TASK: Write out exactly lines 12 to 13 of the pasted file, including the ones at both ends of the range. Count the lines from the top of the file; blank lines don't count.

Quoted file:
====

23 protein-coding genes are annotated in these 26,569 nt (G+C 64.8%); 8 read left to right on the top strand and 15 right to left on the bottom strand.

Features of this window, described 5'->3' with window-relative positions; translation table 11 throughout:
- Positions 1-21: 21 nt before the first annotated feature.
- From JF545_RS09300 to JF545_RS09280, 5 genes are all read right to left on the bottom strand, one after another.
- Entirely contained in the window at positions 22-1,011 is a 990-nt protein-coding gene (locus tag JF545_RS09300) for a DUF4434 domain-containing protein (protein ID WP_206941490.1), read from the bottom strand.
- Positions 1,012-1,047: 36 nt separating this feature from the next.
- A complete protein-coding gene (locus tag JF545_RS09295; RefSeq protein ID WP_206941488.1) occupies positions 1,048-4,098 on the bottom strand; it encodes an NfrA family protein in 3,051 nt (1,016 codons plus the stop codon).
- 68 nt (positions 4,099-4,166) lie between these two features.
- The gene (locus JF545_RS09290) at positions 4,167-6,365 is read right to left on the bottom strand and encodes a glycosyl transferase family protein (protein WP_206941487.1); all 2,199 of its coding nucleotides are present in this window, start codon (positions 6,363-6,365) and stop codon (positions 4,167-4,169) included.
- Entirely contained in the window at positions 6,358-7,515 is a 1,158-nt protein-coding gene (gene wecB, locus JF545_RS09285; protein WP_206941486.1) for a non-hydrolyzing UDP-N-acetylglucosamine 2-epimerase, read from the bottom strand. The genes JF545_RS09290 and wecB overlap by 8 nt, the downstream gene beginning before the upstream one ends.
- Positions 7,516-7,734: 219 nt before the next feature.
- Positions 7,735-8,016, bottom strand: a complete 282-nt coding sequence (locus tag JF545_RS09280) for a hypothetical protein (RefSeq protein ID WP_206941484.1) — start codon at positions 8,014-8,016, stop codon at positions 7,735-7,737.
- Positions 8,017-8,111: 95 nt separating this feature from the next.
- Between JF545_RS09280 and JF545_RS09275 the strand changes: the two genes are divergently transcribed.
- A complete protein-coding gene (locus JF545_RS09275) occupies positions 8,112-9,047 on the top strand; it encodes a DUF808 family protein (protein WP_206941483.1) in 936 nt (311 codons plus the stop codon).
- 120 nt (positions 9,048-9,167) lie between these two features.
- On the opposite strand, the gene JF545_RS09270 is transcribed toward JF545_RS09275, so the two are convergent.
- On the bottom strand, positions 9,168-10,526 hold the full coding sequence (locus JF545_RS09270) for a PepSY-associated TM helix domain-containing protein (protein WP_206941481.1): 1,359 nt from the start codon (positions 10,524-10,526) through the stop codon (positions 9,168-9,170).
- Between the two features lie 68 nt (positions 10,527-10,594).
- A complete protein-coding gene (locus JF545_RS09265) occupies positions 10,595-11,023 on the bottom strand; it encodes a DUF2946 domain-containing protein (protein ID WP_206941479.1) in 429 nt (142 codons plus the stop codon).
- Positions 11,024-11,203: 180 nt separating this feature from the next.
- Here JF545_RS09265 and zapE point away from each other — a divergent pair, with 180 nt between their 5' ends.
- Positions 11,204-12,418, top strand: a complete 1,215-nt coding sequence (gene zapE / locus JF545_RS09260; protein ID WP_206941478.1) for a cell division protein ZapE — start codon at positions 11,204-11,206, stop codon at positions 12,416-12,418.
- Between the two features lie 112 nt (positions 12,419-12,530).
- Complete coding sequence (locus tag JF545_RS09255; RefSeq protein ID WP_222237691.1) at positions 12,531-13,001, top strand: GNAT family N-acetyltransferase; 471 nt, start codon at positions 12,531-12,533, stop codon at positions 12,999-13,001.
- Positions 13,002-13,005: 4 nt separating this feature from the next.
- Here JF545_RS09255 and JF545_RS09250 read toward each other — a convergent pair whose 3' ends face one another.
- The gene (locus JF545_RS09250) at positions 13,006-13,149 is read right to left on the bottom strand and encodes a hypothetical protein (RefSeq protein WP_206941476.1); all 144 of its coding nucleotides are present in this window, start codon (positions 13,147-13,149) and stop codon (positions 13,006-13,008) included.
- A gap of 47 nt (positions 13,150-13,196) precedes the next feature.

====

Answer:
- Positions 7,735-8,016, bottom strand: a complete 282-nt coding sequence (locus tag JF545_RS09280) for a hypothetical protein (RefSeq protein ID WP_206941484.1) — start codon at positions 8,014-8,016, stop codon at positions 7,735-7,737.
- Positions 8,017-8,111: 95 nt separating this feature from the next.